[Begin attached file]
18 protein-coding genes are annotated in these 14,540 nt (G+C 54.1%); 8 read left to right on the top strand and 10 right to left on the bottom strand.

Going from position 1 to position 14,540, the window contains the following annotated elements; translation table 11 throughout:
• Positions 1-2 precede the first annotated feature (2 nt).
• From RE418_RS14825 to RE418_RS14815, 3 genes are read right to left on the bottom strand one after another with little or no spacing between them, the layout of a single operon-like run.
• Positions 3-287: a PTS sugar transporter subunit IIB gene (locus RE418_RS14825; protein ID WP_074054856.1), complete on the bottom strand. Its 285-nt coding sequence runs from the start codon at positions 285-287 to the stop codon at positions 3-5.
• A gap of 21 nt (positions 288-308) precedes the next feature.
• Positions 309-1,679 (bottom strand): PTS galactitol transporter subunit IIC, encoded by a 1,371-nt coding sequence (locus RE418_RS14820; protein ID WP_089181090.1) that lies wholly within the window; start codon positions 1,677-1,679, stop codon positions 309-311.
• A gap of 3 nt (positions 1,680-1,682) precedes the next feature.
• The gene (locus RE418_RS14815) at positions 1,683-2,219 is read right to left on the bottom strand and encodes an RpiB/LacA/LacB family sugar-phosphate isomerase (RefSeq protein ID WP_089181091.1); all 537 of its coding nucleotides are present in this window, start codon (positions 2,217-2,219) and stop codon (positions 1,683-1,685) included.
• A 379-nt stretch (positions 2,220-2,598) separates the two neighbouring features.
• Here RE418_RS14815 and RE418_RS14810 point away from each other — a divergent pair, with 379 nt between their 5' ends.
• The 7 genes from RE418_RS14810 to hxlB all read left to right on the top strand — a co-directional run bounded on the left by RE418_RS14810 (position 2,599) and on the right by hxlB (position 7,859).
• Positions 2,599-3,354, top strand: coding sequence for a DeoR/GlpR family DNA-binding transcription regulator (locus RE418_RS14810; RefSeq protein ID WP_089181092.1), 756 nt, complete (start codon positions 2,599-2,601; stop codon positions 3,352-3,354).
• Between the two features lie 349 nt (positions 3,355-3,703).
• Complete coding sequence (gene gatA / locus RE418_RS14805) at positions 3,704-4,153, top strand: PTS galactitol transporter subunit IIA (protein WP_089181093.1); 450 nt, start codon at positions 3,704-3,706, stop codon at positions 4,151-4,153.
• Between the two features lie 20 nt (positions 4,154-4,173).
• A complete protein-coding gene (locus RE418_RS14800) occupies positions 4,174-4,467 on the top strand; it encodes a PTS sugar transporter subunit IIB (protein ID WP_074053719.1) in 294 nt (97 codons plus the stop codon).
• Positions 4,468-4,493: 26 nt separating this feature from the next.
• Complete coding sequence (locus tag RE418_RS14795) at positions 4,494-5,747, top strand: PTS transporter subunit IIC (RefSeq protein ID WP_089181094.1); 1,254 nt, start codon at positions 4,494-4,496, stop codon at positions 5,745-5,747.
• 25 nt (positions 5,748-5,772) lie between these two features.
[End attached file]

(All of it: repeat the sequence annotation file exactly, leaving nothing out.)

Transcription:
18 protein-coding genes are annotated in these 14,540 nt (G+C 54.1%); 8 read left to right on the top strand and 10 right to left on the bottom strand.

Going from position 1 to position 14,540, the window contains the following annotated elements; translation table 11 throughout:
• Positions 1-2 precede the first annotated feature (2 nt).
• From RE418_RS14825 to RE418_RS14815, 3 genes are read right to left on the bottom strand one after another with little or no spacing between them, the layout of a single operon-like run.
• Positions 3-287: a PTS sugar transporter subunit IIB gene (locus RE418_RS14825; protein ID WP_074054856.1), complete on the bottom strand. Its 285-nt coding sequence runs from the start codon at positions 285-287 to the stop codon at positions 3-5.
• A gap of 21 nt (positions 288-308) precedes the next feature.
• Positions 309-1,679 (bottom strand): PTS galactitol transporter subunit IIC, encoded by a 1,371-nt coding sequence (locus RE418_RS14820; protein ID WP_089181090.1) that lies wholly within the window; start codon positions 1,677-1,679, stop codon positions 309-311.
• A gap of 3 nt (positions 1,680-1,682) precedes the next feature.
• The gene (locus RE418_RS14815) at positions 1,683-2,219 is read right to left on the bottom strand and encodes an RpiB/LacA/LacB family sugar-phosphate isomerase (RefSeq protein ID WP_089181091.1); all 537 of its coding nucleotides are present in this window, start codon (positions 2,217-2,219) and stop codon (positions 1,683-1,685) included.
• A 379-nt stretch (positions 2,220-2,598) separates the two neighbouring features.
• Here RE418_RS14815 and RE418_RS14810 point away from each other — a divergent pair, with 379 nt between their 5' ends.
• The 7 genes from RE418_RS14810 to hxlB all read left to right on the top strand — a co-directional run bounded on the left by RE418_RS14810 (position 2,599) and on the right by hxlB (position 7,859).
• Positions 2,599-3,354, top strand: coding sequence for a DeoR/GlpR family DNA-binding transcription regulator (locus RE418_RS14810; RefSeq protein ID WP_089181092.1), 756 nt, complete (start codon positions 2,599-2,601; stop codon positions 3,352-3,354).
• Between the two features lie 349 nt (positions 3,355-3,703).
• Complete coding sequence (gene gatA / locus RE418_RS14805) at positions 3,704-4,153, top strand: PTS galactitol transporter subunit IIA (protein WP_089181093.1); 450 nt, start codon at positions 3,704-3,706, stop codon at positions 4,151-4,153.
• Between the two features lie 20 nt (positions 4,154-4,173).
• A complete protein-coding gene (locus RE418_RS14800) occupies positions 4,174-4,467 on the top strand; it encodes a PTS sugar transporter subunit IIB (protein ID WP_074053719.1) in 294 nt (97 codons plus the stop codon).
• Positions 4,468-4,493: 26 nt separating this feature from the next.
• Complete coding sequence (locus tag RE418_RS14795) at positions 4,494-5,747, top strand: PTS transporter subunit IIC (RefSeq protein ID WP_089181094.1); 1,254 nt, start codon at positions 4,494-4,496, stop codon at positions 5,745-5,747.
• 25 nt (positions 5,748-5,772) lie between these two features.